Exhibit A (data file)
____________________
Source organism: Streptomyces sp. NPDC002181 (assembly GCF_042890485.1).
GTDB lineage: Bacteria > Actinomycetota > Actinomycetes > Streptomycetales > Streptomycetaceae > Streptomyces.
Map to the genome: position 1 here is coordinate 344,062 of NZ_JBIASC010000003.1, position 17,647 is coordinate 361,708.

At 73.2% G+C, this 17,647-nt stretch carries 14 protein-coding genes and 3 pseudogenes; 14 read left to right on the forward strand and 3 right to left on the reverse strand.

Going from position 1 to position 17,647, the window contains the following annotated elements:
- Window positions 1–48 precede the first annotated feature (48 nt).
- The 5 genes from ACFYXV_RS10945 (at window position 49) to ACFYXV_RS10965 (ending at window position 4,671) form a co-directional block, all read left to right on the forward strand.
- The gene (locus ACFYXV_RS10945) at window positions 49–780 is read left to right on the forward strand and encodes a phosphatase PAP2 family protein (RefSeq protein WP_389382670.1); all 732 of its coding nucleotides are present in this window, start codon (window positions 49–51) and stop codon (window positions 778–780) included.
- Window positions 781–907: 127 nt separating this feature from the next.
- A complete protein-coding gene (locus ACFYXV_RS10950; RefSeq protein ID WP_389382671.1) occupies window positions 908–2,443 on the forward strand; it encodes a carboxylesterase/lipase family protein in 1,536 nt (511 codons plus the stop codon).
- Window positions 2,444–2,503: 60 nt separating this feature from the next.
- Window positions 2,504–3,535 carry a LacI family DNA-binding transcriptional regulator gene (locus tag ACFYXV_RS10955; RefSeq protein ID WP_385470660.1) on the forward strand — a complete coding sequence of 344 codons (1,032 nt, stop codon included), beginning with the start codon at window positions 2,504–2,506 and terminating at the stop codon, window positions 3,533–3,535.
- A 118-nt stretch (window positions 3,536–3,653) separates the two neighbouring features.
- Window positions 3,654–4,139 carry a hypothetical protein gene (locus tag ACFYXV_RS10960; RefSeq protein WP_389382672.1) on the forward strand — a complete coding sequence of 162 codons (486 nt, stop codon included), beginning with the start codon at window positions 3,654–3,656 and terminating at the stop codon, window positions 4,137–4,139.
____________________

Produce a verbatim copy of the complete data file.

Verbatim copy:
Source organism: Streptomyces sp. NPDC002181 (assembly GCF_042890485.1).
GTDB lineage: Bacteria > Actinomycetota > Actinomycetes > Streptomycetales > Streptomycetaceae > Streptomyces.
Map to the genome: position 1 here is coordinate 344,062 of NZ_JBIASC010000003.1, position 17,647 is coordinate 361,708.

At 73.2% G+C, this 17,647-nt stretch carries 14 protein-coding genes and 3 pseudogenes; 14 read left to right on the forward strand and 3 right to left on the reverse strand.

Going from position 1 to position 17,647, the window contains the following annotated elements:
- Window positions 1–48 precede the first annotated feature (48 nt).
- The 5 genes from ACFYXV_RS10945 (at window position 49) to ACFYXV_RS10965 (ending at window position 4,671) form a co-directional block, all read left to right on the forward strand.
- The gene (locus ACFYXV_RS10945) at window positions 49–780 is read left to right on the forward strand and encodes a phosphatase PAP2 family protein (RefSeq protein WP_389382670.1); all 732 of its coding nucleotides are present in this window, start codon (window positions 49–51) and stop codon (window positions 778–780) included.
- Window positions 781–907: 127 nt separating this feature from the next.
- A complete protein-coding gene (locus ACFYXV_RS10950; RefSeq protein ID WP_389382671.1) occupies window positions 908–2,443 on the forward strand; it encodes a carboxylesterase/lipase family protein in 1,536 nt (511 codons plus the stop codon).
- Window positions 2,444–2,503: 60 nt separating this feature from the next.
- Window positions 2,504–3,535 carry a LacI family DNA-binding transcriptional regulator gene (locus tag ACFYXV_RS10955; RefSeq protein ID WP_385470660.1) on the forward strand — a complete coding sequence of 344 codons (1,032 nt, stop codon included), beginning with the start codon at window positions 2,504–2,506 and terminating at the stop codon, window positions 3,533–3,535.
- A 118-nt stretch (window positions 3,536–3,653) separates the two neighbouring features.
- Window positions 3,654–4,139 carry a hypothetical protein gene (locus tag ACFYXV_RS10960; RefSeq protein WP_389382672.1) on the forward strand — a complete coding sequence of 162 codons (486 nt, stop codon included), beginning with the start codon at window positions 3,654–3,656 and terminating at the stop codon, window positions 4,137–4,139.